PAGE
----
Las Vegas : Nevada


What It Is Like to Retire in Las Vegas

Las Vegas, Nevada is one of the fastest-growing communities in the U.S. Legalized gambling in this desert resort city has created an enormous economy and attracted many new residents, including retirees in active adult communities. The Las Vegas strip is justly famous for its glitz and many attractions. Even if you don't ever bet a single nickel, it is worth it to see the astonishing architecture and excess that are Las Vegas trademarks. People who want to stay busy will find plenty to do in Las Vegas, including the opportunity for a part-time job in the tourist industry.

Las Vegas was one of the hardest-hit real estate markets in the U.S. from the post 2007 housing crash. Overbuilding and speculation created an enormous oversupply of homes, many of which were foreclosed.  By 2013 there was a sharp recovery in the housing market. Photo of Golden Nugget by Edward N. Edstrom in the public domain. Photo of fountain by Jeff Russell.


Where to Retire in Las Vegas and Home Prices

There is a wide range of excellent active adult communities to choose from in this enormous metro, which extends into North Las Vegas and Henderson. The region was one of the hardest hit financially by the 2007 recession, when home prices and many developments collapsed. However,  average home prices in Las Vegas have dramatically risen in the last several years. According to the National Association of Realtors, the median home price in the 4th quarter of 2021 was $428,400, up over 24% from a year earlier. Prices differ tremendously by zip code.


What Is Special about Las Vegas

An exciting place to live with something for everyone. No state income tax.


What Is Not Special about Las Vegas

In 2010 Las Vegas was the foreclosure capital of the USA, although now it has some of the biggest price increases in the country.  It is a new and artificial town with many  tawdry aspects. Although there are many nice neighborhoods, having to get in your car to get anywhere and future water worries are real concerns.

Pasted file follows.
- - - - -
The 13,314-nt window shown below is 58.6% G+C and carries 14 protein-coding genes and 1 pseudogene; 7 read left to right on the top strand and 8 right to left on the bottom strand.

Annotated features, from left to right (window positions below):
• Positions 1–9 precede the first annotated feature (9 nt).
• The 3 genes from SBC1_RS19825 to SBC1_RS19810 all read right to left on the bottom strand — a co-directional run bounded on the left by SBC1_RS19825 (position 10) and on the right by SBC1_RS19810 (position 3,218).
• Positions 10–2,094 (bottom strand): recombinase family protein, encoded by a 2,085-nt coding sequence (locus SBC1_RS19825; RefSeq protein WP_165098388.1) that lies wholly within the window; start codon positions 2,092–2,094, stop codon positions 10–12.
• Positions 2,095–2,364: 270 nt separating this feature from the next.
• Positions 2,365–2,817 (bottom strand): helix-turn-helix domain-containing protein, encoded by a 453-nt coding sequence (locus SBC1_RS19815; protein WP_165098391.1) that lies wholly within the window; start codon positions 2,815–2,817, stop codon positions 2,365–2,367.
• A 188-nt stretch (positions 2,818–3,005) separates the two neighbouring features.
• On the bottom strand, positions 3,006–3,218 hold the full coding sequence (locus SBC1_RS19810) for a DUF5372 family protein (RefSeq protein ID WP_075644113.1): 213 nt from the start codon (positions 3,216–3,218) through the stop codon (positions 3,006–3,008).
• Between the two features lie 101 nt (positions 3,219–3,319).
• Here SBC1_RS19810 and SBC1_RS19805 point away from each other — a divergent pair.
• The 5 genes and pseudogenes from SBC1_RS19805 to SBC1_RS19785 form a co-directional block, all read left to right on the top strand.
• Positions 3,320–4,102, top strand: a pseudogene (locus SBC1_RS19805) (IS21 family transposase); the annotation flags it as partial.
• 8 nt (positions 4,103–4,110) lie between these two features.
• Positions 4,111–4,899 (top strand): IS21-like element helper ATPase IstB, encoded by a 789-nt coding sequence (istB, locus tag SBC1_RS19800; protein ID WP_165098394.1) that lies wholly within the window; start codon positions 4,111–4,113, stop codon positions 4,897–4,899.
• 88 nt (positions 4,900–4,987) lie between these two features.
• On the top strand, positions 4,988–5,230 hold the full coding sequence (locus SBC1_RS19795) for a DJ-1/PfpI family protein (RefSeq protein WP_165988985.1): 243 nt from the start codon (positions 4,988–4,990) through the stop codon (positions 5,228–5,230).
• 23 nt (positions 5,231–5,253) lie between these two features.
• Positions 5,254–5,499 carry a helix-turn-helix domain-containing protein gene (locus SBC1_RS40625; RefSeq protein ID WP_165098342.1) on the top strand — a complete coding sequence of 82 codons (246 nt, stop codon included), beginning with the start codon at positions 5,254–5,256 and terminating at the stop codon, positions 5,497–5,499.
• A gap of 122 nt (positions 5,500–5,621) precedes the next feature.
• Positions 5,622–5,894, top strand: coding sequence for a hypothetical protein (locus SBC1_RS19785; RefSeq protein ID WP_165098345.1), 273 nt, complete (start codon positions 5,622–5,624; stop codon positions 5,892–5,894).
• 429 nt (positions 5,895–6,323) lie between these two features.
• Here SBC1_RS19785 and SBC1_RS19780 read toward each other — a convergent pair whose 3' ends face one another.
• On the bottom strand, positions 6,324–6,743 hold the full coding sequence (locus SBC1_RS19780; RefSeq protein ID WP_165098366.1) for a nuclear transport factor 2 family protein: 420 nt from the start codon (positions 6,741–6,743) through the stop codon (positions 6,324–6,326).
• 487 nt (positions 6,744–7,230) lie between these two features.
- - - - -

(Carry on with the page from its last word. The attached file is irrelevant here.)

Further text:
Who Will Like Retirement in Las Vegas

People who like living in the desert. Being a gambler or entertainment junkie would help too.

Local Economy Is Driven by

Tourism and gambling are the major industries, although there are others.

Climate and Physical Environment

Las Vegas is in the Nevada desert - dry and mountainous. Summers are extremely hot, winters are mild. The average July high is 107 and the average January low is 37. Most rain comes in winter.

Restaurants & Cultural Scene

Go to the strip for any kind of entertainment and shows;  the city and its casinos have dozens of excellent restaurants; there is a busy local art and music scene; the $485 million Smith Center for the Performing Arts is located downtown in Symphony Park.



As you might expect in a large resort city that is also the gambling capital of the world, the crime rate is quite high vs. the U.S. average.

Medical Facilities

There are several  medical centers in Las Vegas and surrounding area including Centennial Hills Hospital and Medical Center, Desert Springs Hospital, and Mountain View Hospital.



RTC Transport is an extensive public bus system; there are also private carriers in the area. McCarran International Airport provides convenient service to just about anywhere. (plus you can play the slots while waiting for your flight). Amtrak uses its Thruway Motorcoach to connect with the railroad station in California.


Valuable Links

Las Vegas

Las Vegas Travel Guide

Las Vegas News


What people are saying about Las Vegas

LA retirement
LOL rferrazz those drivers must be from Philadelphia PA. (I can say that I am from the area) Planning on coming out to look at Sun City Summerlin in March. I have a friend who moved there 2 years ago and loves it. In my mind I am already there. Not sure I am really on board with a retirement community even though I am 66 and hubby will be 70 soon. Maybe it is just denial. Are you in a Retirement community? and if so do you like it. I know you haven't been there that long but how is the resale of homes there. I guess I am thinking in terms of if we move there and in 5 years we want to move. I see a lot of houses on the market and that concerns me a little. All of your pluses are right up our alley. Especially one of them LOL.
Posted by MarianneL on January 23, 2018
Las Vegas Retirement
Wife and I moved here spring 2016 to live closer to children, one in CA and one in CO. Love the weather. Hottest months are June and July but bearable if you limit outdoor activity to mornings and spend afternoons in air conditioned casinos. Prevalent sunshine nearly every day of year along with mild to warm temperatures (except as noted above) and lack of rain/snow/ice/cold are awesome. Other pluses are no state income tax, great scenery, proximity to national parks, legal cannabis, new expansion winning hockey team and reasonable cost of living, especially compared to CA. One minus newcomers should be aware of is the prevalence of distracted/negligent/discourteous/ speeding drivers. Running of red lights and cutting into lanes w/o signaling is quite common.
Posted by rferrazz on January 22, 2018

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